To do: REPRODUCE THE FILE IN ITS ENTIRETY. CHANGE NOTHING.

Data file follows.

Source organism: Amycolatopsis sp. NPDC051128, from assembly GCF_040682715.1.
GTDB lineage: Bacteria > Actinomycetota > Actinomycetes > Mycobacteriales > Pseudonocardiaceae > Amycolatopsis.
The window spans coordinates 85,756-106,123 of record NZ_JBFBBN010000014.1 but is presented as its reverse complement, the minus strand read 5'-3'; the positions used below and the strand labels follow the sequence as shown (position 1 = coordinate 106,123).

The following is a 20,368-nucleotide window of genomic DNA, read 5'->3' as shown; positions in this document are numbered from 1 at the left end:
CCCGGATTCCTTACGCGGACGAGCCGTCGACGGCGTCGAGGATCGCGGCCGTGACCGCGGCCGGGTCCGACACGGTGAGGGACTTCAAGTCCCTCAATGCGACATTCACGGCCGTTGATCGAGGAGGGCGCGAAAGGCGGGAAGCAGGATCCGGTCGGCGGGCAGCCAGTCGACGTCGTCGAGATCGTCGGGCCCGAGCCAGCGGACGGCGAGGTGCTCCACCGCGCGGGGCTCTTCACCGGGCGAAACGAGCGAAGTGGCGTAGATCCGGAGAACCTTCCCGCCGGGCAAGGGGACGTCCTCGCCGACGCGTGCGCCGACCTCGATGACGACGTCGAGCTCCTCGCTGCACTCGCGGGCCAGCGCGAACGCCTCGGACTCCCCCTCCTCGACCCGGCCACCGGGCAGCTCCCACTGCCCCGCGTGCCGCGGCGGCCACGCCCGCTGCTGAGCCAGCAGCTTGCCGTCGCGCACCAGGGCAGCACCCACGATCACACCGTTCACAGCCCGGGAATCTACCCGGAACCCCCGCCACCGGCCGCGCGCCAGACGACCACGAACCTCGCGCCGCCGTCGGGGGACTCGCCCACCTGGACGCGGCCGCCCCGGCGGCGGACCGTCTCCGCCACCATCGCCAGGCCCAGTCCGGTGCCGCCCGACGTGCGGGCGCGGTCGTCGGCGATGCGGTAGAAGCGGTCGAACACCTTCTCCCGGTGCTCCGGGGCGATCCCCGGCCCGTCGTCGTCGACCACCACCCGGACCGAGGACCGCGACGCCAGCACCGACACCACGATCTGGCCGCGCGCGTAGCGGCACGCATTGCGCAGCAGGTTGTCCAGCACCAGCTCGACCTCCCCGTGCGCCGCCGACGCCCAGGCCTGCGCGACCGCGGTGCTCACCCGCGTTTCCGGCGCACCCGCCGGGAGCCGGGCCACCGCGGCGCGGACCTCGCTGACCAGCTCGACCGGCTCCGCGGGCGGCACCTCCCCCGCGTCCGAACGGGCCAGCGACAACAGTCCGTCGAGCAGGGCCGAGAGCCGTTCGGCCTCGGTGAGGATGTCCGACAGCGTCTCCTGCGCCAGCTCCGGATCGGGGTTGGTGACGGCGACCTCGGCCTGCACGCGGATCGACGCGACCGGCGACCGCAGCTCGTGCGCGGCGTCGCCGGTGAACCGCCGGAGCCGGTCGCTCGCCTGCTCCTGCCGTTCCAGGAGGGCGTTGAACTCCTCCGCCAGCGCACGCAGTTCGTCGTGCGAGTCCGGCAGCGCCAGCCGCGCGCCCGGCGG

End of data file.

Source organism: Amycolatopsis sp. NPDC051128, from assembly GCF_040682715.1.
GTDB lineage: Bacteria > Actinomycetota > Actinomycetes > Mycobacteriales > Pseudonocardiaceae > Amycolatopsis.
The window spans coordinates 85,756-106,123 of record NZ_JBFBBN010000014.1 but is presented as its reverse complement, the minus strand read 5'-3'; the positions used below and the strand labels follow the sequence as shown (position 1 = coordinate 106,123).

The following is a 20,368-nucleotide window of genomic DNA, read 5'->3' as shown; positions in this document are numbered from 1 at the left end:
CCCGGATTCCTTACGCGGACGAGCCGTCGACGGCGTCGAGGATCGCGGCCGTGACCGCGGCCGGGTCCGACACGGTGAGGGACTTCAAGTCCCTCAATGCGACATTCACGGCCGTTGATCGAGGAGGGCGCGAAAGGCGGGAAGCAGGATCCGGTCGGCGGGCAGCCAGTCGACGTCGTCGAGATCGTCGGGCCCGAGCCAGCGGACGGCGAGGTGCTCCACCGCGCGGGGCTCTTCACCGGGCGAAACGAGCGAAGTGGCGTAGATCCGGAGAACCTTCCCGCCGGGCAAGGGGACGTCCTCGCCGACGCGTGCGCCGACCTCGATGACGACGTCGAGCTCCTCGCTGCACTCGCGGGCCAGCGCGAACGCCTCGGACTCCCCCTCCTCGACCCGGCCACCGGGCAGCTCCCACTGCCCCGCGTGCCGCGGCGGCCACGCCCGCTGCTGAGCCAGCAGCTTGCCGTCGCGCACCAGGGCAGCACCCACGATCACACCGTTCACAGCCCGGGAATCTACCCGGAACCCCCGCCACCGGCCGCGCGCCAGACGACCACGAACCTCGCGCCGCCGTCGGGGGACTCGCCCACCTGGACGCGGCCGCCCCGGCGGCGGACCGTCTCCGCCACCATCGCCAGGCCCAGTCCGGTGCCGCCCGACGTGCGGGCGCGGTCGTCGGCGATGCGGTAGAAGCGGTCGAACACCTTCTCCCGGTGCTCCGGGGCGATCCCCGGCCCGTCGTCGTCGACCACCACCCGGACCGAGGACCGCGACGCCAGCACCGACACCACGATCTGGCCGCGCGCGTAGCGGCACGCATTGCGCAGCAGGTTGTCCAGCACCAGCTCGACCTCCCCGTGCGCCGCCGACGCCCAGGCCTGCGCGACCGCGGTGCTCACCCGCGTTTCCGGCGCACCCGCCGGGAGCCGGGCCACCGCGGCGCGGACCTCGCTGACCAGCTCGACCGGCTCCGCGGGCGGCACCTCCCCCGCGTCCGAACGGGCCAGCGACAACAGTCCGTCGAGCAGGGCCGAGAGCCGTTCGGCCTCGGTGAGGATGTCCGACAGCGTCTCCTGCGCCAGCTCCGGATCGGGGTTGGTGACGGCGACCTCGGCCTGCACGCGGATCGACGCGACCGGCGACCGCAGCTCGTGCGCGGCGTCGCCGGTGAACCGCCGGAGCCGGTCGCTCGCCTGCTCCTGCCGTTCCAGGAGGGCGTTGAACTCCTCCGCCAGCGCACGCAGTTCGTCGTGCGAGTCCGGCAGCGCCAGCCGCGCGCCCGGCGG